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 “Teaching About World Religions in Public Schools” Seminar Hosted By SDCOE

​San Diego County history and social studies teachers and administrators have a new and innovative way of teaching students about religion in the classroom after attending a "Teaching About World Religions in Public Schools" workshop held at the San Diego County Office of Education (SDCOE).

The workshop, attended by 65 teachers from 23 local school districts, was provided by the county office in collaboration with California 3 R's Project, the International Studies Education Project, and the Department of Religious Studies at San Diego State University (SDSU).

"I want to be able to assist all of you in taking the fear out of teaching about religion," said Dr. Peg Hill, Lead of the California 3 R's Project and the workshop's keynote speaker. "As educators we must be sensitive to the subject since the public is so deeply divided on the issues of religion in schools."

Dr. Linda Holler, Professor of Religious Studies and Associate Dean of College Arts & Letters at SDSU, covered the session on Hinduism and Islam and Dr. Rebecca Moore, Associate Professor and Chair of Religious Studies at SDSU, spoke on Judaism and Christianity. Both educators stressed the importance of fairness and balance in approaching religion in the classroom, advising teachers to make sure their approach to religion is academic, not devotional.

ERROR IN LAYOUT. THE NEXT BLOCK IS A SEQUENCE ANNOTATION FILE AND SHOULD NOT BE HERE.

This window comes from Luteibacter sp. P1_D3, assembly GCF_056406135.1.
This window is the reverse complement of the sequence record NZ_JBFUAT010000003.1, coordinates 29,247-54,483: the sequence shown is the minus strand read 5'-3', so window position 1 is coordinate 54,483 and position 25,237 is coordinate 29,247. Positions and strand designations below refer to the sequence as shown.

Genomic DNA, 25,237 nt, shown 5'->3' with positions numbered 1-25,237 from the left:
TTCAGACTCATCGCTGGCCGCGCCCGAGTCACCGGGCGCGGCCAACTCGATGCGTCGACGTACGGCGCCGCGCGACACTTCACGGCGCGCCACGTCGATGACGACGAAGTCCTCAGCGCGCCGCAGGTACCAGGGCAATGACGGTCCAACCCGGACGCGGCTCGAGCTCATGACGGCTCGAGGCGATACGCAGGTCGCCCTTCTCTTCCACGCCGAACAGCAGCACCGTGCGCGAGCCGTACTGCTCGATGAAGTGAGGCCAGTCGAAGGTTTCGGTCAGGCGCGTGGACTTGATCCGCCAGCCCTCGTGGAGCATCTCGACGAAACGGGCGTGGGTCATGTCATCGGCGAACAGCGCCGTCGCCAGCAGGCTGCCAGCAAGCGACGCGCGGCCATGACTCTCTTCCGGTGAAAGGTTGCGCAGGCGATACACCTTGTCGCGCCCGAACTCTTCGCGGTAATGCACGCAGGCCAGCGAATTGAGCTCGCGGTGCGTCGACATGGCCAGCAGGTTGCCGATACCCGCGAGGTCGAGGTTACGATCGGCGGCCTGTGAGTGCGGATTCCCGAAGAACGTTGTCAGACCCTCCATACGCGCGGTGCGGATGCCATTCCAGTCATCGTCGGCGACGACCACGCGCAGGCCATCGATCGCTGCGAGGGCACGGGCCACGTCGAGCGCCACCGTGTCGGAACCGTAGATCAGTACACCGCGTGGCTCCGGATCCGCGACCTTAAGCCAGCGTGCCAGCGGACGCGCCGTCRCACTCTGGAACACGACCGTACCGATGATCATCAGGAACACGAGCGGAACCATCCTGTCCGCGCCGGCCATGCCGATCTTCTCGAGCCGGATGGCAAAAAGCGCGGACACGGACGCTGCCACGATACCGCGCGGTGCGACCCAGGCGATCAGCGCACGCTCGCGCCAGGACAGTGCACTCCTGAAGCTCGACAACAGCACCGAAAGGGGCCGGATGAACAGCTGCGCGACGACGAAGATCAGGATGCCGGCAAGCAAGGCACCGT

Hill introduced California's 3R's Project, which focuses on the First Amendment of the Constitution as the foundation for finding common ground in religion. According to Hill, "Three R's of Religious Liberty: Rights, Responsibilities, and Respect," are the key for teaching about religion. Each concept provides a balance and objective that strive for student awareness of the religious subject and not acceptance of religion.

"It is the schools' role to always maintain an academic approach in teaching religion," Hill said. "Church and schools are separate in this society and we must not promote any one belief, or religion in general."

Laurie Moiser, Project Director for the County Office of Education, said, "This workshop was important for history teachers to attend. Virtually every grade features some study of religion, and it's important to teach in an academic and appropriate fashion. As educators we must adapt an in-depth perception of universal religions."